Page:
This is the face of the little-reported crackdown against protesters that is taking place in Bahrain, which comes after the Obama administration approved Saudi Arabia’s military action in the country to “restore order” for the ruling family. Beware, this is what the U.S. means when it calls for a country facing revolt to have a “national dialogue
Tanks currently patrol the streets and security forces torture anyone they think may have possibly been a protester during the time the nation teetered on revolution, an uprising that was inspired by the downfalls of the brutal US-backed regimes in Egypt and Tunisia. In these three countries – Egypt, Tunisia, and Bahrain – the Obama administration and its European allies insisted that a vaguely defined “national dialogue” take place in order to “resolve” the crises. Of course, in Egypt and Tunisia, the people themselves spoke through the struggles that brought their oppressive (US-funded) governments to their knees. In Bahrain, the Obama administration allowed (and remained quite about) Saudi Arabian military forces that swept into the country for the sake of “restoring order” (read: unquestioned government rule). In fact, not only did they allow this invasion to take place, but they actually traded it in exchange for Saudi Arabia’s backing of the Western military campaign in Libya.
And thus, a “national dialogue” in Bahrain was imposed. This is a dialogue in which anyone suspected of having sympathies for the uprising can be rounded up and never heard from again; doctors and nurses are abducted from hospitals on suspicion of healing and “arming” protesters; people are kidnapped in front of their families and taken away to be tortured; tanks and helicopters keep Shia villages on lock-down; and people are shot on the streets or in prisons simply on the whims of the security forces.
It’s scary to think that if this is the national dialogue the United States intended for Bahrain (where the strategically critical US Fifth Fleet is stationed), what would Obama and his European Allies have hoped to see “nationally discussed” in Egypt and Tunisia before their governments fell from sustained protests? One can only surmise that the West learned their lessons from Ben Ali and Mubarak’s fall and thought no one would pay attention to little (but crucial) Bahrain – especially not when a new war was being launched in Libya. It also stands to reason that the United States’ approval of the murderous crackdown in Bahrain in return for Saudi Arabia’s support of the Libya campaign is one key evidence that the West’s intentions in Libya have little to do with saving lives.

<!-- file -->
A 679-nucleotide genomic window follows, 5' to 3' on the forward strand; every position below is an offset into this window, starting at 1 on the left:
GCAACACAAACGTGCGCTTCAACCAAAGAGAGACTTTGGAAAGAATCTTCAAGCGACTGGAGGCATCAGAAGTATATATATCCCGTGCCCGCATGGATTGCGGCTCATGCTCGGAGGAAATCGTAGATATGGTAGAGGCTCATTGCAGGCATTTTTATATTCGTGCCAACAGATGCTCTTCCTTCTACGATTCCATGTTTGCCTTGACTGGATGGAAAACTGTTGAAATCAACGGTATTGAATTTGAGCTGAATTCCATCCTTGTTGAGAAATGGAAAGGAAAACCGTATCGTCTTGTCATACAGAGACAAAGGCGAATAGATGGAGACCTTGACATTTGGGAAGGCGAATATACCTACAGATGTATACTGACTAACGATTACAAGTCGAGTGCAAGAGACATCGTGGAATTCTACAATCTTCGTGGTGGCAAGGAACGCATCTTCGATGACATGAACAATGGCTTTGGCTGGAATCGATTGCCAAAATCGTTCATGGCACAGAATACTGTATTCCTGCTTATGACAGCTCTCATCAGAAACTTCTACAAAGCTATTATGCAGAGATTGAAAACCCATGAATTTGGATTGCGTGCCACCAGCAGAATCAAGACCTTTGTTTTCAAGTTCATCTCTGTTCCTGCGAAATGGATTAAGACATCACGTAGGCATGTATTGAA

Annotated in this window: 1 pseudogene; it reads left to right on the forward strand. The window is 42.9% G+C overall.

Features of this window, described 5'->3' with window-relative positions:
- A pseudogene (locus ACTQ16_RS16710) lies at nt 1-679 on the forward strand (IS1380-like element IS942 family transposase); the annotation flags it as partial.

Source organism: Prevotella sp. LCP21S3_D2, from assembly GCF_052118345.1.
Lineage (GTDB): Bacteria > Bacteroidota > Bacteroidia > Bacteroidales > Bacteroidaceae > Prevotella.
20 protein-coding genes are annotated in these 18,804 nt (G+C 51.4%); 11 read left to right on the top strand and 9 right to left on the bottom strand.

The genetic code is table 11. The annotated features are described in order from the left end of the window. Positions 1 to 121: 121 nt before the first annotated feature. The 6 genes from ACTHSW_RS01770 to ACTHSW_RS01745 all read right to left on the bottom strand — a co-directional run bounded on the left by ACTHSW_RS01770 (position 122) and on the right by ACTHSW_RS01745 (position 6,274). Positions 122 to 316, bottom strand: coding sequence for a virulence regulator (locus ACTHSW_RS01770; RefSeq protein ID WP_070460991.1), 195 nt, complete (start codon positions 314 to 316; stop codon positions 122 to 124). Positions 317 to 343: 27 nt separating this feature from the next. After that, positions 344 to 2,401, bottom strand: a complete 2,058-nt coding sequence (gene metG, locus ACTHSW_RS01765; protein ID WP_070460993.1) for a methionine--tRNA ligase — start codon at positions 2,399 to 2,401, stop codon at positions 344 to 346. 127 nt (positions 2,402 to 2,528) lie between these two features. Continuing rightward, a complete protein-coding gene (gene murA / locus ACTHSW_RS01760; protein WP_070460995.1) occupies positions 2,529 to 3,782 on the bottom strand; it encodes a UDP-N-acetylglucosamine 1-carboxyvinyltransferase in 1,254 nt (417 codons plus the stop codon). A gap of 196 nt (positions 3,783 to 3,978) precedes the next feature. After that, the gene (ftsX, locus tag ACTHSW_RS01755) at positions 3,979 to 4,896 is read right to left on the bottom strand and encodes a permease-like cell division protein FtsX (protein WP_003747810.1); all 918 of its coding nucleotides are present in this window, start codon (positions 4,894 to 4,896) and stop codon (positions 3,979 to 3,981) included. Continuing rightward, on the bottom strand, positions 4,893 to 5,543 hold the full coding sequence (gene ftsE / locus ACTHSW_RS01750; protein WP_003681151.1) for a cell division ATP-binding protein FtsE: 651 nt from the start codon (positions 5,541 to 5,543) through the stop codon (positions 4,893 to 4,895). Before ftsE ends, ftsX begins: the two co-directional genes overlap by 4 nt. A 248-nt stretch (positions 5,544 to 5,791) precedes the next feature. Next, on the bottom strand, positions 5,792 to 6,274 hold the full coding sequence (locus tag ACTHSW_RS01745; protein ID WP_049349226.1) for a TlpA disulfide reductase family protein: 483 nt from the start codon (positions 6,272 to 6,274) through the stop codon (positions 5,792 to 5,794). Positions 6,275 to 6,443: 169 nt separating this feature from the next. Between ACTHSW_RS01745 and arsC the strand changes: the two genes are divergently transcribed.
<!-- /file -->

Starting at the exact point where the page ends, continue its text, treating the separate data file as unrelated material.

In fact, as Gary Younge pointed out in The Nation, the West’s complicity in the crackdown in Bahrain – which serves its interests – is nothing new or unusual, both historically and at this very moment. This is something we should not forget when the US and Europe call for anything from “national dialogue” to “humanitarian intervention”:
Amnesia and ignorance are the privileges of the powerful. But the powerless, who live with the ramifications, do not have the luxury of forgetting. They do not forget Shatila, Falluja, Abu Ghraib or Jenin—to name but a few horrific war crimes in which the West was complicit.
This time around, however, there is no need for historical references, because the hypocrisy is playing out in real time. When protests started in Tunisia in January, the French foreign minister offered the Tunisian police training to “restore calm.” The day before Libya was attacked, dozens of protesters were shot dead in Yemen. Less than a week before, Saudi forces invaded Bahrain, where many protesters have been killed. These are American allies. [Emphasis mine.]
So, just remember, any time the United States and Europe declare that a nation facing revolt must have a “national dialogue,” what they are actually saying is that the crackdown should come swiftly (and quietly, if possible). What’s more, with the track record of the US and Europe in the Middle East, we should be highly suspicious of the true motivations behind any foreign influence they seek to impose on another country – whether that’s arms deals being discussed with Egypt, “humanitarian” interventions in Libya, or the approval for Saudi forces to invade another country to “restore calm.” If this episode in Bahrain tells us anything, its that the West will quickly sweep the rights, well-being, and even lives of protesters and innocent people under the rug at the blink of an eye if it best suits their interests.